The Court agrees with the Magistrate Judge's determination that medical care falls within the "prison conditions" contemplated by the PLRA, making this case subject to the PLRA's exhaustion requirement. However, the Court questions whether, under the facts and circumstances of this case, administrative remedies are "unavailable" to Plaintiff for the purposes of excusing the exhaustion requirement.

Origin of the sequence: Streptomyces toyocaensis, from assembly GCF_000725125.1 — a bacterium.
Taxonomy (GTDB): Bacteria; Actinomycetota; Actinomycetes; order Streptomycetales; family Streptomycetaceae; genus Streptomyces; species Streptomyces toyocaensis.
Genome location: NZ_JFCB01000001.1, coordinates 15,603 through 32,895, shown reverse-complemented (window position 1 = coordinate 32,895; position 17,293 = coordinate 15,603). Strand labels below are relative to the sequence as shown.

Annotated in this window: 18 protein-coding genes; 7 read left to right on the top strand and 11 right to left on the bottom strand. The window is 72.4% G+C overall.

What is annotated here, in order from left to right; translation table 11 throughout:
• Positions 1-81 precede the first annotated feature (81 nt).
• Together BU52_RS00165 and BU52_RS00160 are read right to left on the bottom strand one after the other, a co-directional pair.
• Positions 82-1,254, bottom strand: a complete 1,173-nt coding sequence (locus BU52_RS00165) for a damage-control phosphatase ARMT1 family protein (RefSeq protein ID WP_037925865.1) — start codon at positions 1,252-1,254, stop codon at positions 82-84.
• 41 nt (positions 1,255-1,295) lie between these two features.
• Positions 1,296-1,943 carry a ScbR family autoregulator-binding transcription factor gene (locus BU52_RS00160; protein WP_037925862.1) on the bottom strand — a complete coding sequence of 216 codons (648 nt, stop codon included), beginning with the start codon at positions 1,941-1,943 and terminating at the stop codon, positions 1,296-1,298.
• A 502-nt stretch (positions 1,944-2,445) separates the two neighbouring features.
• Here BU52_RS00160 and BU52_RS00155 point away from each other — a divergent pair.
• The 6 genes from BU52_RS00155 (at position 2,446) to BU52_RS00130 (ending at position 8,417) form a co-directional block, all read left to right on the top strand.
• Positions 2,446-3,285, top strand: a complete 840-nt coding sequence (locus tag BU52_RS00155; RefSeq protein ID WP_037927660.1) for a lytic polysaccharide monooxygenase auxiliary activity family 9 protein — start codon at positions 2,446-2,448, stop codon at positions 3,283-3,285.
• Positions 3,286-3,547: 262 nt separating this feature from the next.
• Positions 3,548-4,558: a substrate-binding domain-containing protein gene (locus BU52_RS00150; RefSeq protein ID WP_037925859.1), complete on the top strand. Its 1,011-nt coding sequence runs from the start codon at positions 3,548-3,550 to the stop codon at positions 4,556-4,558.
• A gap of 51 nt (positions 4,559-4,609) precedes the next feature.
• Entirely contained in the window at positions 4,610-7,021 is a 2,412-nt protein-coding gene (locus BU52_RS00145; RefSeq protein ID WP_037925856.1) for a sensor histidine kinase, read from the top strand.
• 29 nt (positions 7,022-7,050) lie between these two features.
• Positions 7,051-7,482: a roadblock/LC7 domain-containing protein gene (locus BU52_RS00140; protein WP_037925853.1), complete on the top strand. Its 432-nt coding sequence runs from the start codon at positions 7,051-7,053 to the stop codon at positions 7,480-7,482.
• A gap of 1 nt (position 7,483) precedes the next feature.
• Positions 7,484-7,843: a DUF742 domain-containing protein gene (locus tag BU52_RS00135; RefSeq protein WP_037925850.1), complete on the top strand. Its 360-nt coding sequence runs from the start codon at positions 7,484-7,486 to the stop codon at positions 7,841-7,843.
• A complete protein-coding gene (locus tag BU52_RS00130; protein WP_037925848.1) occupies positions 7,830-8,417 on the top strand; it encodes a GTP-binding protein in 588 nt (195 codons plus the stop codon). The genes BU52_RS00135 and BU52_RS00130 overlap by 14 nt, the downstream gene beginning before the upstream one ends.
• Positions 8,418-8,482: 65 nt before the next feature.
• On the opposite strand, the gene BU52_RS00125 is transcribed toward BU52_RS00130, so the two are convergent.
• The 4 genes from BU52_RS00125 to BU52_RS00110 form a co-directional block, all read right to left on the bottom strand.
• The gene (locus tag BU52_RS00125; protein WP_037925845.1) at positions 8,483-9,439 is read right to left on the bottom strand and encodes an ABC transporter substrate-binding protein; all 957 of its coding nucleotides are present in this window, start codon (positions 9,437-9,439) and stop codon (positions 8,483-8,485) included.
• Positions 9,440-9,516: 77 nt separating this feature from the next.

The definition of the PLRA's availability requirement is widely debated by courts throughout the country and within this Circuit. See Nyhuis v. Reno, 204 F.3d 65, 69-70 (3rd Cir. 2000) (collecting cases); Beeson v. Fishkill Correctional Facility, 28 F. Supp.2d 884, 888 (collecting cases, including conflicting district court cases from within the Second Circuit). Some courts hold that when administrative procedures do not provide for the relief sought by the plaintiff, exhaustion would be "futile" and, therefore, may be waived. See, e.g., Whitley v. Hunt, 158 F.3d 882 (5th Cir. 1998); Lunsford v. Jumao-As, 155 F.3d 1178 (9th Cir. 1998); Garrett v. Hawk, 127 F.3d 1263 (10th Cir. 1997); Polite v. Barbarin, No. 96 CIV. 6818(DLC), 1998 WL 146687, 1998 U.S. Dist. LEXIS 3600 (S.D.N.Y. Mar. 25, 1998). Other courts hold that the PLRA makes exhaustion mandatory in all cases. See, e.g., Nyhuis, 204 F.3d at 69; Wyatt v. Leonard, 193 F.3d 876 (6th Cir. 1999); Alexander v. Hawk, 159 F.3d 1321 (11th Cir. 1998); Beeson, 28 F. Supp.2d 884; Warburton v. Underwood, 2 F. Supp.2d 306 (W.D.N.Y. 1998). In the absence of a Second Circuit ruling on the matter, no controlling precedent exists as to the meaning of this requirement. See, e.g., Johnson v. Goord, No. 99-0375, 2000 U.S.App. LEXIS 12031, *2 (2nd Cir. May 30, 2000) ("This Court has not yet resolved the question whether § 1997e(a) applies when the relief requested is unavailable through administrative remedies."); Liner v. Goord, 196 F.3d 132, 135 (2d Cir. 1999) (declining to resolve split among districts about how to apply the exhaustion requirement). However, various persuasive authorities suggest that, under the facts presented herein, adequate administrative remedies may be "available" to the Plaintiff within the meaning of the PLRA.